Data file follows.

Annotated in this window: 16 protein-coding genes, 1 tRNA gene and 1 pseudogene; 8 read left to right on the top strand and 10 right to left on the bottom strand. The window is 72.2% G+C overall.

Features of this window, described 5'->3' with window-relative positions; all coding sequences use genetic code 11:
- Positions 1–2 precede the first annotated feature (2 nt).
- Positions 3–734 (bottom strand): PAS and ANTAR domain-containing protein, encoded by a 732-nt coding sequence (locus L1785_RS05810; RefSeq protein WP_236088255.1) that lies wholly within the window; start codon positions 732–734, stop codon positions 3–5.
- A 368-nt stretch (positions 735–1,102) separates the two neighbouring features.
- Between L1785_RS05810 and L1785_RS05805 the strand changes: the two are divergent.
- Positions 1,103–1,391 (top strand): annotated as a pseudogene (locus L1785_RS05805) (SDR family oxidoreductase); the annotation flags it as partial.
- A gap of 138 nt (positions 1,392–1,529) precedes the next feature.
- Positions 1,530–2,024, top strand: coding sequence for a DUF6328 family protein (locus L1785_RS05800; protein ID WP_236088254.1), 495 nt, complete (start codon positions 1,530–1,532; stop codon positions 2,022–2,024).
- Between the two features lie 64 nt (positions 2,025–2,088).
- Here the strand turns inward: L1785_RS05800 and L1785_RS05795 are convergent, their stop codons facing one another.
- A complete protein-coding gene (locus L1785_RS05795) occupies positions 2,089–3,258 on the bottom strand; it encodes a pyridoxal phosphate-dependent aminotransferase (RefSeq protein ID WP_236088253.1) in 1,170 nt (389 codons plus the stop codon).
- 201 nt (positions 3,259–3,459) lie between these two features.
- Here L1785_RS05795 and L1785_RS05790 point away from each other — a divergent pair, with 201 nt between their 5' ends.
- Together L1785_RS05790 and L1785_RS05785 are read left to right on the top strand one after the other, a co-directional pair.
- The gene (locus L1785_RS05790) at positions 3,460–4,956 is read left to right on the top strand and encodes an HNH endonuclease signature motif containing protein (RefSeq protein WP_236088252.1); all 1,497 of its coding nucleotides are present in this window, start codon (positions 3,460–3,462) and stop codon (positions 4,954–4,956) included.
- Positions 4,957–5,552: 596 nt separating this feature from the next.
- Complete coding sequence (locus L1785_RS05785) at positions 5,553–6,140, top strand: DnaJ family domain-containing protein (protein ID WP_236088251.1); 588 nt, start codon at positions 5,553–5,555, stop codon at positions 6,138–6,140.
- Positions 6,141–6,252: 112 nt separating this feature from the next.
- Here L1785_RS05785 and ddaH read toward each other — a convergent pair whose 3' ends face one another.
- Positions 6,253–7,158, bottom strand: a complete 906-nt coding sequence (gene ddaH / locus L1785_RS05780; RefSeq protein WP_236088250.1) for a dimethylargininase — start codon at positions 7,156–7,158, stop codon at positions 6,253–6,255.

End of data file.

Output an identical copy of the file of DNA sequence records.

Annotated in this window: 16 protein-coding genes, 1 tRNA gene and 1 pseudogene; 8 read left to right on the top strand and 10 right to left on the bottom strand. The window is 72.2% G+C overall.

Features of this window, described 5'->3' with window-relative positions; all coding sequences use genetic code 11:
- Positions 1–2 precede the first annotated feature (2 nt).
- Positions 3–734 (bottom strand): PAS and ANTAR domain-containing protein, encoded by a 732-nt coding sequence (locus L1785_RS05810; RefSeq protein WP_236088255.1) that lies wholly within the window; start codon positions 732–734, stop codon positions 3–5.
- A 368-nt stretch (positions 735–1,102) separates the two neighbouring features.
- Between L1785_RS05810 and L1785_RS05805 the strand changes: the two are divergent.
- Positions 1,103–1,391 (top strand): annotated as a pseudogene (locus L1785_RS05805) (SDR family oxidoreductase); the annotation flags it as partial.
- A gap of 138 nt (positions 1,392–1,529) precedes the next feature.
- Positions 1,530–2,024, top strand: coding sequence for a DUF6328 family protein (locus L1785_RS05800; protein ID WP_236088254.1), 495 nt, complete (start codon positions 1,530–1,532; stop codon positions 2,022–2,024).
- Between the two features lie 64 nt (positions 2,025–2,088).
- Here the strand turns inward: L1785_RS05800 and L1785_RS05795 are convergent, their stop codons facing one another.
- A complete protein-coding gene (locus L1785_RS05795) occupies positions 2,089–3,258 on the bottom strand; it encodes a pyridoxal phosphate-dependent aminotransferase (RefSeq protein ID WP_236088253.1) in 1,170 nt (389 codons plus the stop codon).
- 201 nt (positions 3,259–3,459) lie between these two features.
- Here L1785_RS05795 and L1785_RS05790 point away from each other — a divergent pair, with 201 nt between their 5' ends.
- Together L1785_RS05790 and L1785_RS05785 are read left to right on the top strand one after the other, a co-directional pair.
- The gene (locus L1785_RS05790) at positions 3,460–4,956 is read left to right on the top strand and encodes an HNH endonuclease signature motif containing protein (RefSeq protein WP_236088252.1); all 1,497 of its coding nucleotides are present in this window, start codon (positions 3,460–3,462) and stop codon (positions 4,954–4,956) included.
- Positions 4,957–5,552: 596 nt separating this feature from the next.
- Complete coding sequence (locus L1785_RS05785) at positions 5,553–6,140, top strand: DnaJ family domain-containing protein (protein ID WP_236088251.1); 588 nt, start codon at positions 5,553–5,555, stop codon at positions 6,138–6,140.
- Positions 6,141–6,252: 112 nt separating this feature from the next.
- Here L1785_RS05785 and ddaH read toward each other — a convergent pair whose 3' ends face one another.
- Positions 6,253–7,158, bottom strand: a complete 906-nt coding sequence (gene ddaH / locus L1785_RS05780; RefSeq protein WP_236088250.1) for a dimethylargininase — start codon at positions 7,156–7,158, stop codon at positions 6,253–6,255.